MI5 was ‘unprepared’ for 7/7 bombings - former spy
The agent, who uses the codename Robert Acott, made the claims anonymously to BBC’s Newsnight program. The ex-spy mentioned that the agency was understaffed at the time of the London terror attacks in July 2005, which struck the capital’s transport system leaving 52 people dead.
Acott, who worked as a spy for 18 years following Islamist and Irish terror suspects, told the BBC that MI5 had been unprepared for the rise in Islamist terror following the 9/11 terror attacks in the US.
He added that he was abandoned by MI5 after developing acute Post Traumatic Stress Disorder (PTSD) and a dependency on alcohol. The intelligence agency did not comment on the claims, but sources told the BBC it was only one side of the story.
In an unprecedented interview, the former MI5 agent revealed details about the lives of MI5’s foot soldiers for the first time.
He told the BBC that the secretive intelligence agency was short staffed at the time of the 7/7 bombings in London, when four suicide bombers detonated explosives on three separate Underground trains and a bus.
Acott’s comments appear to undermine a testimony from MI5’s Chief of Staff, which was made in 2011. “Witness G” anonymously told the July 7 inquests that the agency had experienced no intelligence failings in the run up to the attack.
Acott said MI5 was completely unprepared for the rise of Islamist terror after the 9/11 attacks in the United States and that it only had one Muslim spy in its surveillance unit.
“(MI5) was totally understaffed. We weren't used to dealing with the way they acted. The good thing about following Irish targets was that the Active Service Units would generally meet in pubs you could go into,” he said.
“The Islamic targets would meet round each other's houses or in mosques which you can't get away with going into. Also, they were living in mostly ethnic areas and often you would find the only white people on the street were surveillance officers.”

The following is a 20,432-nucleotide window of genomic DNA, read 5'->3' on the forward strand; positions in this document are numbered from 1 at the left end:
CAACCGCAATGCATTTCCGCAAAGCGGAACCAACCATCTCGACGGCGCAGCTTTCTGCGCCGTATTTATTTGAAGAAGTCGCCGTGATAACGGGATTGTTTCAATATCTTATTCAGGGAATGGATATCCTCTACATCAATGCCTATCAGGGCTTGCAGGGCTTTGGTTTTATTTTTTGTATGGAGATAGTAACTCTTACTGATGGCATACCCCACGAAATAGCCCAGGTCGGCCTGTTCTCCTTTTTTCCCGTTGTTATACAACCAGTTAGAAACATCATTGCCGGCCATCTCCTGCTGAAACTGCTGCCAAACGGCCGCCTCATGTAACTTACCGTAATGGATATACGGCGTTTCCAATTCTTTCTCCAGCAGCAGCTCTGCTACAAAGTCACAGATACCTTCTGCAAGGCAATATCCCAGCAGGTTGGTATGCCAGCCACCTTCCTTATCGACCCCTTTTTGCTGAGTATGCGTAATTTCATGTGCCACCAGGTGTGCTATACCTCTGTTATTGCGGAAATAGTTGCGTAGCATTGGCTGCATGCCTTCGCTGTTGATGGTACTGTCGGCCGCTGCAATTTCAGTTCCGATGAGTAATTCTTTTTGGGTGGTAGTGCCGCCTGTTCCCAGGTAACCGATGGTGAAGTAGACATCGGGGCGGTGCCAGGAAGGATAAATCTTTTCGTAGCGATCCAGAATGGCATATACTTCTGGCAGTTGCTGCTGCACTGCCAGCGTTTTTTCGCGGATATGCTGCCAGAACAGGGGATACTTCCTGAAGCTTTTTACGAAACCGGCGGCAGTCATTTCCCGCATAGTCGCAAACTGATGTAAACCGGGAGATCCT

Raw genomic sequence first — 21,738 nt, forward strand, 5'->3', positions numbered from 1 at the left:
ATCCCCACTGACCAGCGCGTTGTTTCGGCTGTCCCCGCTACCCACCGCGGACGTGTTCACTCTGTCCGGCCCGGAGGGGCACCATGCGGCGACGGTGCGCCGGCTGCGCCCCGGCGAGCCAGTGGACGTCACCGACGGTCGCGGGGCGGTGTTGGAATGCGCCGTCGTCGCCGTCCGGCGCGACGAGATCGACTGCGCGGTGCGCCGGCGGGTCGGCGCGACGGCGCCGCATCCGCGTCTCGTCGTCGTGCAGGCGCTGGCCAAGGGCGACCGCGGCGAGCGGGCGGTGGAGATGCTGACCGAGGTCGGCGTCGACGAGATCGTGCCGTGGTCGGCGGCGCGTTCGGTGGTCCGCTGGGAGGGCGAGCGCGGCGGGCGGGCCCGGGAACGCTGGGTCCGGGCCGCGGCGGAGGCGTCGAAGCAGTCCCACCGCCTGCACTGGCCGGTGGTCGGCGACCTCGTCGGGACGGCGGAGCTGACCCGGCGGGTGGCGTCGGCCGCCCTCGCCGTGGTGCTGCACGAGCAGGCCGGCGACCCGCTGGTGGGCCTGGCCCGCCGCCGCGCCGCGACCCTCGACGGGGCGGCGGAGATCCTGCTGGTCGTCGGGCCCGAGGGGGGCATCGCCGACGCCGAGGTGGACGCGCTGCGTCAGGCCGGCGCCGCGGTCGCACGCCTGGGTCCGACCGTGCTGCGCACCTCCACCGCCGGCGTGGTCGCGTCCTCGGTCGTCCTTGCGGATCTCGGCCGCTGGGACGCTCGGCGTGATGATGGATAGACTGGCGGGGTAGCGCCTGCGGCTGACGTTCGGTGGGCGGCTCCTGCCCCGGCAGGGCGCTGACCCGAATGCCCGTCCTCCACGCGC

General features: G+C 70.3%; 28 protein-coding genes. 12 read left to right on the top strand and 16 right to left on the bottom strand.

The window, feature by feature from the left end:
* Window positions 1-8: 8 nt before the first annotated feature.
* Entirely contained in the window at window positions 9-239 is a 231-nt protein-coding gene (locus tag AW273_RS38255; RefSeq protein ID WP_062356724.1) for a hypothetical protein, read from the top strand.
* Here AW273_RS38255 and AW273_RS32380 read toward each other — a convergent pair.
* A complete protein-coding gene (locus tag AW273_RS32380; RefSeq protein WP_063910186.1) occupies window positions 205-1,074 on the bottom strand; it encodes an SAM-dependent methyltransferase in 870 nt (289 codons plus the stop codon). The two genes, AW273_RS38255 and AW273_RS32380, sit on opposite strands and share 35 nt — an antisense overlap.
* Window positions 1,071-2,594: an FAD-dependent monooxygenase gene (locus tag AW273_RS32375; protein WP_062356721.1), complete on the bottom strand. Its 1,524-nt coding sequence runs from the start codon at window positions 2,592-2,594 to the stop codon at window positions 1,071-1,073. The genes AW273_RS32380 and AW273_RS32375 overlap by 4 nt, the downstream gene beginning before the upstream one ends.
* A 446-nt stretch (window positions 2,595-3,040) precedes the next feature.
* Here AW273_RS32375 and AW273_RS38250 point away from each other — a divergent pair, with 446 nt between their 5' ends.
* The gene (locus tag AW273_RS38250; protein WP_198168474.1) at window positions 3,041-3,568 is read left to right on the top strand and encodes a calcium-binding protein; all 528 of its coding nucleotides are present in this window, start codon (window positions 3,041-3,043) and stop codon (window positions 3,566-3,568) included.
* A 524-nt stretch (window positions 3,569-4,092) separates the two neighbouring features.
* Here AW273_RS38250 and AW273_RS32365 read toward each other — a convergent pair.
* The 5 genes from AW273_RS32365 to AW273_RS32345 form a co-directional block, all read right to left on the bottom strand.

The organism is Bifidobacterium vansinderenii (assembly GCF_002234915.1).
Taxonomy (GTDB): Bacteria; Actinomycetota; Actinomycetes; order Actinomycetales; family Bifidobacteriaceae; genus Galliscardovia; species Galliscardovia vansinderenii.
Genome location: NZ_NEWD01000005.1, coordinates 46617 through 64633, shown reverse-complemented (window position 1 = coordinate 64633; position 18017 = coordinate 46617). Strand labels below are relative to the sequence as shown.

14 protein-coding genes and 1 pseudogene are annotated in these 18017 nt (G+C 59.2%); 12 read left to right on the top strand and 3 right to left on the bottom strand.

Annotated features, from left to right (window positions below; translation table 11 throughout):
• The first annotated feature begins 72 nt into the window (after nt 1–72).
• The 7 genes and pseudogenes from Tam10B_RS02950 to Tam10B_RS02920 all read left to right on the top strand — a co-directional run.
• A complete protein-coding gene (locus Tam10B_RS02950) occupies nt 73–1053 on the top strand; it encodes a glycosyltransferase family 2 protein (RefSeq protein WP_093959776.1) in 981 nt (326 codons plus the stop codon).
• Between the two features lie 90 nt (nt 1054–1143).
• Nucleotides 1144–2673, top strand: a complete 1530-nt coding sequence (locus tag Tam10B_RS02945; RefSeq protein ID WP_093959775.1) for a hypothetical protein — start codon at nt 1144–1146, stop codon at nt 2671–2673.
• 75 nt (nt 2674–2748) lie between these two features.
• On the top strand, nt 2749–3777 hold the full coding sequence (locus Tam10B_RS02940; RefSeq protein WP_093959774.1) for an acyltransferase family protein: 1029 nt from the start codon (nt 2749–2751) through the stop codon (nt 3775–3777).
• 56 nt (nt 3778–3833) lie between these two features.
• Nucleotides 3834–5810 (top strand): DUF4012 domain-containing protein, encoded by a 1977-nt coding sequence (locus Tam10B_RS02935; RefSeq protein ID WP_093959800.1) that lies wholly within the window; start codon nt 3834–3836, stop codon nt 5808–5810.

MI5 had so few non-white officers that they considered “blacking-up” agents and even tried it on a training exercise.
BBC Journalist Nick Hopkins reports Acott said it would have taken a “small army” to adequately monitor all the suspected terrorists in the UK.
Acott described the agency as “overstretched” when it successfully foiled a plot to detonate explosives on transatlantic flights in 2006.
“It was horrendous. We had around eight targets mostly based in Walthamstow, a couple in High Wycombe. It was 24 hours a day. It went on for quite some time,” Acott said.
“With all of Special Branch, with all of MI5, there was just not enough people. CID became involved, British Transport police became involved. That's how desperate we'd become.
"If that airline job had gone as planned it would have eclipsed 9/11. It would have been horrendous.”
It was around this time that Acott developed PTSD and began drinking heavily to cope with his anxiety.
Acott claims MI5 did not show any sympathy towards him or offer him any help. In 2009, he was sacked for gross misconduct after leaving an official file in his garden shed.
He told an MI5 tribunal that the document was so dull he didn’t believe it had any security status.
Acott has tried to commit suicide on three separate occasions since his dismissal from MI5.
The agency denies it has any duty to safeguard his well being, despite four doctors stating his PTSD is a result of his spy work.
MI5 wrote a letter to Acott’s parents, saying: “It is important to reiterate that this Department is not responsible for his health problems, nor do his problems stem from his time working here.”